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As someone who has read PRL extensively as well as having published articles in it, I can tell you that an idea published in Physical Review Letters is at least 20 years from practical application. So while I'm excited to see the field advance I'm not going to make any investment decisions today based on a what has been recently published in that august journal. YMMV.

There is a huge difference between hardware and software/algorithms. Hardware does take about twenty years to go from state of the art to state of the practice. In other words from demonstrated in a lab, to dominating manufacture in its category. (Measuring that is tricky. For example, the best way to measure market penetration for the McCormick reaper, is in the tons of grain reaped by hand and by machine.)

Anyway, there are very few algorithms that 1) require quantum computers, and 2) can deliver an exponential speedup over current computers. Schnorr's algorithm for factoring numbers is one, this is another. However, Schnorr's algorithm will be best known for what it kills, such as the RSA algorithm for public key cryptosystems. This algorithm will produce a large demand for quantum computers.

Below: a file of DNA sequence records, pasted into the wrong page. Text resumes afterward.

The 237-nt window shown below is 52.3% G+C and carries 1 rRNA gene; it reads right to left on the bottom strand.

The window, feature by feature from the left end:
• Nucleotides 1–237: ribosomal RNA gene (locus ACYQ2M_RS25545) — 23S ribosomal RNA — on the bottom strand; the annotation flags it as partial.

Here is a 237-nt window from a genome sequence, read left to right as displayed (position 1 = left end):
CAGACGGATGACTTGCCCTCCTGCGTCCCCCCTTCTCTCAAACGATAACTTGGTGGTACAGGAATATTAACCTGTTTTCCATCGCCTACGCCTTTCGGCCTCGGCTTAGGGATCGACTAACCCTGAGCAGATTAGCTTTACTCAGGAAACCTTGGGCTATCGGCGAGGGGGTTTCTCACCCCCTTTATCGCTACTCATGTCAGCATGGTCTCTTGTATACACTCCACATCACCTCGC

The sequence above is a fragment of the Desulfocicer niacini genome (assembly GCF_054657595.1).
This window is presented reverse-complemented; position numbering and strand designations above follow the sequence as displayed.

How soon will quantum computers reach the general server market? Good question. D-Wave ( is selling a quantum computer today, but it is pretty limited.* (They have shipped two so far.) My guess is that practical QCs for doing the Clader, Jacobs, and Sprouse will start to hit the market sometime in the next few years. There has been a lot more than twenty years of research on quantum computers. In fact Schnorr's algorithm is about that old. However, Schnorr's algorithm, at least for real applications requires a machine with thousands of qubits, which may not happen for a decade or more. (Order of six qubits for each bit in the number you want factored. The first demonstration of the algorithm factored 15 into 3 and 5.)

We may never get beyond special purpose quantum computers. But who cares? Any problem worth throwing a QC at it is constantly using hundreds to millions of CPU cores today. Tailoring a QC to match one problem beyond today's non-QC state of the art won't be all that painful. Current digital design tools can do that job just as easily as programming the resulting computer.

* The current D-Wave machine requires cooling to almost absolute zero, and is a box the size of a small room. The first version has 128 qubits, but they are not "general purpose" qubits. They have to be related in specific ways. That's a programming problem, right? ;-) The D-Wave 2 will have 512 qubits, but the same footprint, and the same limitation to entangling two separate sets of qubits.
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